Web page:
Lok Sabha Elections 2019

Voter mood in Noida alarming for BJP’s Mahesh Sharma

BSP’s Satveer Nagar of the BSP-SP-RLD gathbandhan seems to have a clear edge

Voter mood in Noida alarming for BJP’s Mahesh Sharma

NH Web Desk

If the mood across the villages and sectors in Gautam Buddh Nagar constituency is anything to go by, the richest candidate and incumbent MP, Mahesh Sharma, Union Culture Minister, has little to be optimistic about the outcome on May 23. The constituency saw 60.15 per cent of its voters cast their ballot.

National Herald had earlier reported on voter sentiment against the incumbent MP and government owing to the government’s poor handling of the farm sector. Majority of the voters here come from 120-odd villages and mainly depend on agriculture and animal husbandry for their livelihood. More than 60 had not even allowed Sharma to enter their premises and campaign. It seems the anger has found its expression in the ballot.

National Herald went to the villages of Bhangel, Barola and Chalera and found an overwhelming number of people queuing up at the booths.

A Gujjar from Bhangel told National Herald on the condition of anonymity, “Gujjars are voting en masse for Satveer Nagar of BSP throughout the district. Yatavs are also doing the same. He will win hands down.”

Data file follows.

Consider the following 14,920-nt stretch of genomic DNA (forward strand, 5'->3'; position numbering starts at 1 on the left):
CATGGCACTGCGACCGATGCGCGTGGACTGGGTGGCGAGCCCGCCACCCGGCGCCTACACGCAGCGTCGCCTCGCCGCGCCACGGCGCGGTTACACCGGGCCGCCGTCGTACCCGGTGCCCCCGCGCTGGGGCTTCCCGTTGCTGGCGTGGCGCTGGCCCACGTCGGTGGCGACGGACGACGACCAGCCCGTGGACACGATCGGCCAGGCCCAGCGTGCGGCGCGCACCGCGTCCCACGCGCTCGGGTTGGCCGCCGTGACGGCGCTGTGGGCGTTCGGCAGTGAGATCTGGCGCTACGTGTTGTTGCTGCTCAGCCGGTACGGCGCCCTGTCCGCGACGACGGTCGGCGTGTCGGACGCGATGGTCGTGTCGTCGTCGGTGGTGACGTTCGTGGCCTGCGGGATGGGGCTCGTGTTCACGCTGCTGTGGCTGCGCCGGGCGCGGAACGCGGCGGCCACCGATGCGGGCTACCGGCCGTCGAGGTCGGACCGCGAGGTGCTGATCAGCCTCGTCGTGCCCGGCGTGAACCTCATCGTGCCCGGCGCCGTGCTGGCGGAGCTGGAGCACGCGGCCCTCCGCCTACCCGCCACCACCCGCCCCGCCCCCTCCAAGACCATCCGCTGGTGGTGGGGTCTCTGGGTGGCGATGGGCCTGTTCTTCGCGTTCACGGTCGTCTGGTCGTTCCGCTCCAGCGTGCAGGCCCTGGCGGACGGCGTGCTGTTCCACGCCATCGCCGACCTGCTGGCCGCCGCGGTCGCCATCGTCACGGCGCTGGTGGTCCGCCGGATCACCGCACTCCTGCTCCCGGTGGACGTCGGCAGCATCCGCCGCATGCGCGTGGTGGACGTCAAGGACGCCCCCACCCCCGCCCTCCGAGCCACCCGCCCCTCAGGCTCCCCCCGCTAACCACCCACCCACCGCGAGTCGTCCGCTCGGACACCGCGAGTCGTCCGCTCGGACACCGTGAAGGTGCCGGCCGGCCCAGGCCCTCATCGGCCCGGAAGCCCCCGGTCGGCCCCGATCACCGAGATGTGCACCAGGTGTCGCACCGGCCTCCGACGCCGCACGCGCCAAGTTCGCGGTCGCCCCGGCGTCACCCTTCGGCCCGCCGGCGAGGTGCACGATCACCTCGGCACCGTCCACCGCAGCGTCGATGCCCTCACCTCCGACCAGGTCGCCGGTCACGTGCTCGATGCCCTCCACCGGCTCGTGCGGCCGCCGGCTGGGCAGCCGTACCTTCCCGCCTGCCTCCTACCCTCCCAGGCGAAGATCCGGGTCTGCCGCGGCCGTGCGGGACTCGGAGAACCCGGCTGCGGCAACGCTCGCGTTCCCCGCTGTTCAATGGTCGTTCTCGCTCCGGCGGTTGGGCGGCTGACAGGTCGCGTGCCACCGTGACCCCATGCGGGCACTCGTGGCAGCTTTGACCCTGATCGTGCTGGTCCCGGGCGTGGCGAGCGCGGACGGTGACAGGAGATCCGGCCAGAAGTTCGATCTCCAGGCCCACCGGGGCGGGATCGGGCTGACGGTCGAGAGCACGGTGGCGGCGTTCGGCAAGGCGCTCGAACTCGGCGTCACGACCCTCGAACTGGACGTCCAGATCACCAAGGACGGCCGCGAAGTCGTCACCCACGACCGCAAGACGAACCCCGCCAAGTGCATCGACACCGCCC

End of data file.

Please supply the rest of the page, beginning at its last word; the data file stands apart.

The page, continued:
The refrain was quite similar in Chalera and Barola.

While the turnout in the sectors was much less than that in the villages, it looked visibly higher than that in 2014 and 2017. This constituency had voted wholly for Mahesh Sharma in the last Lok Sabha election. But even here, Sharma has little to be happy about. Abhishek Jha, a resident of Sector 50 and an export house executive, said, “Even in my society, the response to the BJP is unusually muted this time as compared to 2014. It had reached its peak during the 2017 UP Assembly polls but went through a steady decline after that. It picked up a bit in the aftermath of the IAF strikes in Balakot but the BJP manifesto was a big let-down. Also, BJP’s top leaders have been going on and on about Hindu-Muslim and Pakistan. People are not getting convinced easily anymore.”

His friend, Naveen Bansal, a banker, nods, while adding, “There are no jobs. There have been few lateral movements across sectors. Increments have been low while crucial expenses like fuel and LPG have gone up. Not everyone is content with the government’s nationalistic stance alone. There has to be a road forward. Also, I think people saw that very few of the 2014 promises were fulfilled.”

This is alarming for Sharma who has been frantically campaigning in the sectors, calling upon people to come out in larger numbers and vote. Traditionally, the sectors have a much lower turnout rate than the villages. This certainly does not look good for Sharma.

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